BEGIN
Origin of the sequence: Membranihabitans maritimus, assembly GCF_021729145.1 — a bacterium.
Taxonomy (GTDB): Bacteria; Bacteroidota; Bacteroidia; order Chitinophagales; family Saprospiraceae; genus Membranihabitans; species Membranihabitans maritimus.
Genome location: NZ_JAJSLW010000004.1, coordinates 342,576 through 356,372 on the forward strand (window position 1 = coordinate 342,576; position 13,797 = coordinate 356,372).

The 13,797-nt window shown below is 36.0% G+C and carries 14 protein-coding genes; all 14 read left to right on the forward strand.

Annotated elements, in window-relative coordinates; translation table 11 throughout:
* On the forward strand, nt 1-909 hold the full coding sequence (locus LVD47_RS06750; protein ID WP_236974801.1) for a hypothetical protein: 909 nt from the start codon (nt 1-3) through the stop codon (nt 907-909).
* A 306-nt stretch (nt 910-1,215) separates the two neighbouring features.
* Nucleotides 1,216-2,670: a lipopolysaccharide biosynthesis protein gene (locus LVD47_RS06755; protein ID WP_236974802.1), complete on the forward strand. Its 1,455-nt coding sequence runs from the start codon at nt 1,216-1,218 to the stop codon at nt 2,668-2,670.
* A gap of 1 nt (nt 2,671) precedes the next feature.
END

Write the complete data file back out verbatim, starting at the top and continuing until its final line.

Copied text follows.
Origin of the sequence: Membranihabitans maritimus, assembly GCF_021729145.1 — a bacterium.
Taxonomy (GTDB): Bacteria; Bacteroidota; Bacteroidia; order Chitinophagales; family Saprospiraceae; genus Membranihabitans; species Membranihabitans maritimus.
Genome location: NZ_JAJSLW010000004.1, coordinates 342,576 through 356,372 on the forward strand (window position 1 = coordinate 342,576; position 13,797 = coordinate 356,372).

The 13,797-nt window shown below is 36.0% G+C and carries 14 protein-coding genes; all 14 read left to right on the forward strand.

Annotated elements, in window-relative coordinates; translation table 11 throughout:
* On the forward strand, nt 1-909 hold the full coding sequence (locus LVD47_RS06750; protein ID WP_236974801.1) for a hypothetical protein: 909 nt from the start codon (nt 1-3) through the stop codon (nt 907-909).
* A 306-nt stretch (nt 910-1,215) separates the two neighbouring features.
* Nucleotides 1,216-2,670: a lipopolysaccharide biosynthesis protein gene (locus LVD47_RS06755; protein ID WP_236974802.1), complete on the forward strand. Its 1,455-nt coding sequence runs from the start codon at nt 1,216-1,218 to the stop codon at nt 2,668-2,670.
* A gap of 1 nt (nt 2,671) precedes the next feature.